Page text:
Strong demand for municipal bonds pushed rates downward after a rate spike in late 2008, when financial markets seized up worldwide (see Chart 3). David MacGillivray, a principal at Springsted Inc., a Twin Cities-based municipal bond consultancy, said via e-mail that investors were looking for a safe haven after the financial crisis. After flocking to treasuries, according to MacGillivray, investors “began to realize that higher yields at basically the same risk level could be obtained in munis. This drove up the demand for munis” and forced yields—the returns investors are willing to accept to part with their money—down.
Lower rates have reportedly also generated increased bond refinancing. (Refinancing activity is not reflected in Charts 1 and 2, which tally only primary, or new, issues.) Last fall, for example, the city of Grand Forks, N.D., refinanced three separate bond issues for various water infrastructure projects, saving the city an estimated $1.7 million. Bond refinancing in Minneapolis will reportedly save upward of $8 million.
Look closer: More ups and downs
The apparent stability of the municipal bond market nonetheless covers up some volatility in recent years among district states and the various levels of local and state government that issue muni bonds. Wisconsin, for example, has seen the value of bond issuance increase significantly since 2007, growing from $5.1 billion to $6.6 billion in 2009, much of it due to a $1.5 billion bond issue sold to cover a state deficit. Total bond issuance in Montana has gone the other direction, free-falling from almost $1.4 billion in 2006 to $153 million last year.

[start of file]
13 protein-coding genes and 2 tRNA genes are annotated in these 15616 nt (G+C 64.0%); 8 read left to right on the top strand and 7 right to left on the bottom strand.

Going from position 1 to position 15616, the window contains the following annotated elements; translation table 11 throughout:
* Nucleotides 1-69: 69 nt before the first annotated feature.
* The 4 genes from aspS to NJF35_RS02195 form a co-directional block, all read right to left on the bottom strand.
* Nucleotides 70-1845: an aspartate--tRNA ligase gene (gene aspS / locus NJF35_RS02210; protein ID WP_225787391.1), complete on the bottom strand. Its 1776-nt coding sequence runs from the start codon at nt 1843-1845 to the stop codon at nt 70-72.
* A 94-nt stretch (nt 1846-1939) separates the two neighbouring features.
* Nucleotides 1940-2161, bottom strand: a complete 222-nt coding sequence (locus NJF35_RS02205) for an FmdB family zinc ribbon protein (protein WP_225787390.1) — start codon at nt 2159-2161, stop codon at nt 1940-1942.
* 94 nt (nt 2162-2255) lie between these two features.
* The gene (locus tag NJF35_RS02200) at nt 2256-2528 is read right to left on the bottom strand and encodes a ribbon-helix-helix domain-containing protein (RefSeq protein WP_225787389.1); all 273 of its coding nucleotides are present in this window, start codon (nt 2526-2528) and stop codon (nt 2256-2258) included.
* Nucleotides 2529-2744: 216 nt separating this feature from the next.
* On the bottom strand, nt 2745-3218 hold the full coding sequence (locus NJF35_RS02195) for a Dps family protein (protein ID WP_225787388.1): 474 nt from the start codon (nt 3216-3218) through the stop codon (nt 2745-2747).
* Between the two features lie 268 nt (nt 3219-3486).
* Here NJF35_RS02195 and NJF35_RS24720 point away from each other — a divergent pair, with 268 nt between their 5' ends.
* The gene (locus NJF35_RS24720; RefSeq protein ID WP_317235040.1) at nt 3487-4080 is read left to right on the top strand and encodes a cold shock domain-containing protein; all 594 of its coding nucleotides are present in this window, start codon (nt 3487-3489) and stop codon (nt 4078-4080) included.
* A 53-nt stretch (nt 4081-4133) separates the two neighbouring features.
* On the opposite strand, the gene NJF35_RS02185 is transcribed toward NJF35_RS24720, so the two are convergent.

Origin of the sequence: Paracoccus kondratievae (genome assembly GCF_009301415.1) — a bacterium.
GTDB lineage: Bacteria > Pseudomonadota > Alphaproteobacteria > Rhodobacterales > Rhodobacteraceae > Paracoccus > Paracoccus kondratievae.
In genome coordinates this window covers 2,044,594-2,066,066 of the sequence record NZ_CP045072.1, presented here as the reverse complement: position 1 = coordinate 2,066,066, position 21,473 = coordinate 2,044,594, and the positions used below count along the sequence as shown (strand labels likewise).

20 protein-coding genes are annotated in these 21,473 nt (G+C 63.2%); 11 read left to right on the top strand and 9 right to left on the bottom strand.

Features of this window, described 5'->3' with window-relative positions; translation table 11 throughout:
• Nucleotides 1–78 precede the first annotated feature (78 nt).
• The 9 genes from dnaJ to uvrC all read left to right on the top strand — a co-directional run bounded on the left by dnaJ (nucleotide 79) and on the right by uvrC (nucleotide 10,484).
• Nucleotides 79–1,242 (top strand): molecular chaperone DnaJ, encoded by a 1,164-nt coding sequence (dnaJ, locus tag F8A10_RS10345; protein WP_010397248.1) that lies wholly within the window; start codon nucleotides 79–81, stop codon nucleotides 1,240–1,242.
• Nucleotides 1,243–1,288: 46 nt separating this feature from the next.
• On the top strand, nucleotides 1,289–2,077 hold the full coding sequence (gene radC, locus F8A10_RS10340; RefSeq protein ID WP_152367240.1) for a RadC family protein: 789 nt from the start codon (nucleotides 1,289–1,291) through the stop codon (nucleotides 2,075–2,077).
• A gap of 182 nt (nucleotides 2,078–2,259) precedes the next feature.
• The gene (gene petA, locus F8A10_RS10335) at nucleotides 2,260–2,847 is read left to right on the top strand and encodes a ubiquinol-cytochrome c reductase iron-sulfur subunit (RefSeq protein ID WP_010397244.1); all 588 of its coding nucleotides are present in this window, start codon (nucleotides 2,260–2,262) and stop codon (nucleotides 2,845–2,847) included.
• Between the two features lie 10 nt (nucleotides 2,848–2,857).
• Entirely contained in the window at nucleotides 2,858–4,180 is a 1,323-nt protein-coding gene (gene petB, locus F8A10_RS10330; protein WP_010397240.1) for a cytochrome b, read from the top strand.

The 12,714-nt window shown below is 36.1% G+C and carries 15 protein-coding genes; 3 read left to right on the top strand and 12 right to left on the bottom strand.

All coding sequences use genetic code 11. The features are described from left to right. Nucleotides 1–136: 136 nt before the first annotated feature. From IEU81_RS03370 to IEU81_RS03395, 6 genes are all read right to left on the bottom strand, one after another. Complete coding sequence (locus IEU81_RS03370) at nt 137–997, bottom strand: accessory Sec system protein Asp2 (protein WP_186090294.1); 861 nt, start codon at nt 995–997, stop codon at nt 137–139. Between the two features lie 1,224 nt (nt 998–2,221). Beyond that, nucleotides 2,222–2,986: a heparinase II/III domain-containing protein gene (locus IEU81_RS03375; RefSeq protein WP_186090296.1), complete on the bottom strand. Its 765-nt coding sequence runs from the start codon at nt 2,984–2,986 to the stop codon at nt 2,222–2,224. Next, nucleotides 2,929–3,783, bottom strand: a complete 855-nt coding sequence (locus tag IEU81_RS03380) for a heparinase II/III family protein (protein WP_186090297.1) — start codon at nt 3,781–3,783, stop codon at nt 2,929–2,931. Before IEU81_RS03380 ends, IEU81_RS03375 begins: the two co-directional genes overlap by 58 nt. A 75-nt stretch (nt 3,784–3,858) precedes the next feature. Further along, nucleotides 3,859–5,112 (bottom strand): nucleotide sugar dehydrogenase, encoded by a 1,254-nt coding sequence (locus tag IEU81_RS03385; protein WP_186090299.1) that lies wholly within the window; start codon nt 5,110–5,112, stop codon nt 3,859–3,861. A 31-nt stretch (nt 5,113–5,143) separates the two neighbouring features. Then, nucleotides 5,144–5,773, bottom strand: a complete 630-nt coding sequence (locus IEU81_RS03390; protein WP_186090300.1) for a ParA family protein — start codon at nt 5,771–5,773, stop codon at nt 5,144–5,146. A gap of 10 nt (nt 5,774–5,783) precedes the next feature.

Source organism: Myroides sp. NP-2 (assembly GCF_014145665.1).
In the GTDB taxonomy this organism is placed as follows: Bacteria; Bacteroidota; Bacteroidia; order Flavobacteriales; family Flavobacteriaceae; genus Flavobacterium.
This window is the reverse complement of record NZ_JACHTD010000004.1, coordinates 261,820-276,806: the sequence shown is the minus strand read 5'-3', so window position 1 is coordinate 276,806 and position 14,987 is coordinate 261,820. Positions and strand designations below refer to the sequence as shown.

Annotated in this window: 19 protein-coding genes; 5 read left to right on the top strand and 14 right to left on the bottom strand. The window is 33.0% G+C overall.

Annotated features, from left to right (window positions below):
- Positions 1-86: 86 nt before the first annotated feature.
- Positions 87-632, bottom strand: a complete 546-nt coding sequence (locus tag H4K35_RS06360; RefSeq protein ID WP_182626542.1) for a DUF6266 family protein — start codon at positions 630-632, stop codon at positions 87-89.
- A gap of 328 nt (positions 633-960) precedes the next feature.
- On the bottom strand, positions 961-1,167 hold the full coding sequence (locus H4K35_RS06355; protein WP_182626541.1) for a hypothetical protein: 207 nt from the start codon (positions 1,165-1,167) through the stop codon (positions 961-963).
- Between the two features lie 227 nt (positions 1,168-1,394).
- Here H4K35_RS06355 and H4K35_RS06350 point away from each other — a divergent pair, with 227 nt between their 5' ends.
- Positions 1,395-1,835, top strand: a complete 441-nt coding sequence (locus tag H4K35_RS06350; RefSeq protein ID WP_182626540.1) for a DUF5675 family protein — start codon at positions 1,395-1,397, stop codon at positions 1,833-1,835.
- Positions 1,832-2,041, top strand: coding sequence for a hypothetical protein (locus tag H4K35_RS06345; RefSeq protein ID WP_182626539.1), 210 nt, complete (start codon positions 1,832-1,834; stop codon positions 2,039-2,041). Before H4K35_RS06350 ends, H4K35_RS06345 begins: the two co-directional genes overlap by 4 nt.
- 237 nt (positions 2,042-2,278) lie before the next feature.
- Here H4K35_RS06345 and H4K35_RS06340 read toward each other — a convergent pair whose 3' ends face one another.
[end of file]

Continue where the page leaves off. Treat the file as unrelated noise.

It’s more instructive, however, to look at particular bond categories, or so-called use of proceeds. Some uses for bond proceeds are seeing an upward trend. For example, bonds sold for general use and public improvements have skyrocketed (see Chart 4). Proceeds from these bonds can go toward a wide range of uses, and the net increase is almost entirely from Wisconsin and Minnesota. Montana and the Dakotas sell comparatively few bonds for general uses, though sales are rising there as well. (For additional data and charts on municipal bond trends at the state and issuer level, view the spreadsheet [xls].)
For other programs or uses, bonding issuance is dropping. For example, bond sales to private investors to fund housing programs in district states have witnessed a steady decline (see Chart 4), most likely the result of investor fears over a slumping housing market. And every district state, save Wisconsin, has seen bond proceeds for health care facilities drop significantly in the past year or two.
MacGillivray, from Springsted, said that financial standing has a strong bearing on how individual municipal issuers fare in the bond market. Bonds from highly rated municipal issuers, he said, “continue to have a good market reception with relatively lower interest rates,” while lower-rated issues run into more difficulty and are sold at higher interest rates. Such a pattern can also be seen in the wider spread between general obligation and revenue bonds (see Chart 3).
Revenue bonds tend to be lower rated because they depend on project income to repay bond debt. As a result, they are inherently more risky than general obligation bonds that are backed by the full faith and taxing powers of an issuing government. MacGillivray added that noninvestment grade issues, like those used to fund local economic development projects, typically get no takers until projects have established a revenue history. This can mean some projects never get off the drawing board.